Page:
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|Hải An’s corneas bring the light to two others. - Photo baonhandao.vn|
An, the second-youngest person to donate a cornea in the country so far, agreed with her mother Nguyễn Trần Thùy Dương to donate her cornea before she died of a brain tumor. Her mother wanted to continue to see her daughter’s eyes in the coming years.
Dương, 33 years old, from Hà Nội’s Nam Từ Liêm District, on Monday afternoon received two special guests.
“I didn’t expect the man who received An’s cornea to phone me. The two receivers were discharged from the hospital in the afternoon and they want to visit my house to burn incense sticks for An,” Dương said.
“After the phone call, I burst into tear. I have mixed feelings, becoming both excited and anxious,” Dương said, adding that she was afraid that she was not “brave” enough to meet the receivers.
Before their visit, Dương said that she went to National Hospital of Ophthalmology to find her daughter’ eyes again but she could not meet the cornea receivers because the hospital kept relevant information a secret.
The two cornea receivers arrived at Dương’s house on Monday afternoon. Seeing an old woman wearing glasses walk unsteadily outside, Dương rushed to hold her arm and led her to the house.
Then, they went to the altar on which there is a portrait of little girl An.
While Dương was burning incense sticks, she was also talking to An: “ My dear, these are uncle and grandmother. They come to visit you.”
The old woman and the middle-aged man stood before the altar. The woman said that they were very grateful to An for helping them to see light again.
The 73-year-old woman has cornea scarring and had been unable to see since she was 60 years old.
In the last 12 years, her grandchildren were born and growing up but she could not see them, just touch or hear them.
“After the cornea transplant, especially when the doctor removed the bandage on right eye, I can see my children who look much older. I also can see my grandchildren for the first time,” the woman said.
“I’m lucky to receive An’s cornea. When I die, I want to donate the cornea, too,” she said.
Another cornea receiver – the 42-year-old man born with a cataract – said that he had heard about the cornea donation of a 7-year-old girl.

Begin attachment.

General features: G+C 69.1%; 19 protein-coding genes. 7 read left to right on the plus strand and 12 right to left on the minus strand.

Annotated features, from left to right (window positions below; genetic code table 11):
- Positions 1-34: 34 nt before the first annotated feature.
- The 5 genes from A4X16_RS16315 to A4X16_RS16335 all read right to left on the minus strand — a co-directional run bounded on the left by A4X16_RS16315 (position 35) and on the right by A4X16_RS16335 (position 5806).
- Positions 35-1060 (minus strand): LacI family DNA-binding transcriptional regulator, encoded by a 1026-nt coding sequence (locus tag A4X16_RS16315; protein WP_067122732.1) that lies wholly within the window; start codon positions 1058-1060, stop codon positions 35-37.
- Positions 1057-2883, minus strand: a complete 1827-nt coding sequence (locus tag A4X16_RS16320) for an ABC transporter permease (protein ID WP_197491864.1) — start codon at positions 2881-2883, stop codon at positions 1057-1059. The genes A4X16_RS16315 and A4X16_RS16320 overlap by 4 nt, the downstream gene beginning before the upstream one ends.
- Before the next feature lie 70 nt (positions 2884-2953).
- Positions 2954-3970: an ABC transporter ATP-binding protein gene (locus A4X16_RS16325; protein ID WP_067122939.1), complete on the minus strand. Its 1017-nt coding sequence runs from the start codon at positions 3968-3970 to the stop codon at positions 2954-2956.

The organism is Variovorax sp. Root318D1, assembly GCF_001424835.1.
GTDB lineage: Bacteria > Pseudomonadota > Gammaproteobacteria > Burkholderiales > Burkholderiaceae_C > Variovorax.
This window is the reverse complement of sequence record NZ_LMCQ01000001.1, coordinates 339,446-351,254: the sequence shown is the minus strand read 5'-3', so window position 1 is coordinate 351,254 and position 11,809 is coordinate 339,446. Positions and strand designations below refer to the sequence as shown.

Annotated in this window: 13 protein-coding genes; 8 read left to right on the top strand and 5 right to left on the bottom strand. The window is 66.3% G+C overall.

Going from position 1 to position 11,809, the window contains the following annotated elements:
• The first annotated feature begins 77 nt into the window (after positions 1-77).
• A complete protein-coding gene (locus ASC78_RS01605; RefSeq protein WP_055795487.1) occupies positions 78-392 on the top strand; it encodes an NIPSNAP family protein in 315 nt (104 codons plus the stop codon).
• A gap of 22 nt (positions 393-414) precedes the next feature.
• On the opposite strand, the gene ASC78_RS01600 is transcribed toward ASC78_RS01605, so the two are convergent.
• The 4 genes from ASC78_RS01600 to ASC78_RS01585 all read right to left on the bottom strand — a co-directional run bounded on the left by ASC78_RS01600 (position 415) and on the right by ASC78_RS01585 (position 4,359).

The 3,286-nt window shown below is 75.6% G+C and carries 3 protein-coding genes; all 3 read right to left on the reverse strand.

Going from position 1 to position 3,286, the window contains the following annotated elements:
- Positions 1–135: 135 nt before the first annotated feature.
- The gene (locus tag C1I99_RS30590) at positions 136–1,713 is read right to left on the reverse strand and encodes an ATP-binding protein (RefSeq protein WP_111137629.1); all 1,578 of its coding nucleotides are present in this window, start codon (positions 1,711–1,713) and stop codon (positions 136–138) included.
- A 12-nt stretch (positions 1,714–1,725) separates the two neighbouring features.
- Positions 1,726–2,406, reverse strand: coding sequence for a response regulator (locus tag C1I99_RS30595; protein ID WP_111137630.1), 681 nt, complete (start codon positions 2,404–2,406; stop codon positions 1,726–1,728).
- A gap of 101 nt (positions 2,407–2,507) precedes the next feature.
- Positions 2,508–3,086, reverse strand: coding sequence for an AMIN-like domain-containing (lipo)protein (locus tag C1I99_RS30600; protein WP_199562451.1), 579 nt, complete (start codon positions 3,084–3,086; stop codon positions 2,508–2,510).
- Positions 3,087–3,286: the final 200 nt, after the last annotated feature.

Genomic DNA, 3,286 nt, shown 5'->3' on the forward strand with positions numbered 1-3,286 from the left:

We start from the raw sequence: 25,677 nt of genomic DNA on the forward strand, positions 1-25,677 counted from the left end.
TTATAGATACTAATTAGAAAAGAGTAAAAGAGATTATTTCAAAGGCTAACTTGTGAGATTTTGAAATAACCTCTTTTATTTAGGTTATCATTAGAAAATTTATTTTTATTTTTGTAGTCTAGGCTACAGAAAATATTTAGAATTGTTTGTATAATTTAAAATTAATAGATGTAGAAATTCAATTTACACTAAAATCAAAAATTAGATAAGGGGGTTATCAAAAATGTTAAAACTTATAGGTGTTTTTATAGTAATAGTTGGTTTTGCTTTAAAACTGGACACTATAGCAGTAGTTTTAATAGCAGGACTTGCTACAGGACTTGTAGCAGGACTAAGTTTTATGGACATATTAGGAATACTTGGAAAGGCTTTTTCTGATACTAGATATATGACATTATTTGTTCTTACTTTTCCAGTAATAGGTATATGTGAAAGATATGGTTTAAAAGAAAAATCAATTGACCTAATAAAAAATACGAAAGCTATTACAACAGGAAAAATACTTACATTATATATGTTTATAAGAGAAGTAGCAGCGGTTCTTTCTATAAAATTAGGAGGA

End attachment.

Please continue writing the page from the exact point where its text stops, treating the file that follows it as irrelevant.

He also said that he was very happy when his doctor informed that he would be one of two people who get An’s cornea.
“It’s like I was born for second time,” he said, adding that he would take care of the eye carefully and was willing to donate it after death.
Dương, who is also a doctor, checked the eyes of the two special guests, asking them to take medicines on time and strictly follow doctors’ advice.
Việt Nam’s organ transplant center has seen a sharp surge in the number of people registering to donate organs after An’s inspiring story.
Two weeks after An’s cornea donation, the National Coordinating Center for Human Organ Transplantation in Hà Nội and HCM City received more than 420 registrations to donate organs, making the total number of registrations since the beginning of this year up to more than 600. Hundreds of people called the centre’s phone numbers or sent emails asking for organ donation consultation.
Vice head of the centre Nguyễn Hoàng Phúc said that there was a “sudden surge” in the number of registers.
He said that the centre was established in 2013. As of last year, it had received the registration of 11, 835 donors.
Phúc said that there were reasons for the modest number of donors. Among the reasons is the thought that sick people, especially people with cancer, were not qualified to donate organs.
Phúc said that cancer patients could donate cornea after their deaths. In Việt Nam, some cancer patients have done so and their corneas adapted well to transplant recipients.
According to the National Hospital of Ophthalmology, about 1,000 patients are on a list of people waiting for cornea transplant. On average, 300 people are added to the list yearly while just 200 people have the chance to get a cornea transplant each year.
Hạnh Phúc, host of Chuyển động 24h (Moving 24h) Programme on Việt Nam Television (VTV) is one of the donors inspired by little girl An.
He registered to donate his cornea after he dies, Lao động ( The Labour) newspaper reported.
Phúc said that he was strongly inspired by the life and brave action of An.
He added that he wanted to help change the ideas about death which made people hesitate to donate their organs.
“People believe that if some one died without part of their body, they would be disabled in the after-death world, but no evidence has proved it so far,” Phúc said.
Phúc said that the law of Cause and Effect in Buddhism states that people will get what they give.
“So, let’s do good things for others,” Phúc said.
On February 27, the National Coordinating Center for Human Organ Transplantation in Hà Nội received Võ Thanh Hải from the Việt Nam Academy of Military Technology and his wife Trần Thị Thanh Huyền who came to register to donate their organs after death.
They had both decided to register to donate organs after reading about An’s cornea donation.
According to the organ transplant centre, communication activities that call for and encourage people to donate organs face a major difficulty as donors don’t want their names to be public.
Families of donors even have to suffer notoriety that they “sell” organs for money.
Meanwhile, the demand for donated organs is very high in Việt Nam. There are about 6,000 people nationwide who need a kidney transplant. Some 3,000 blind people with cornea-related diseases need cornea replacement.
As of last year, over 11,000 people had registered to donate their organs after death or when they are brain dead. This compares to zero donors in 2013. However, this is still a limited number, given the population of more than 90 million.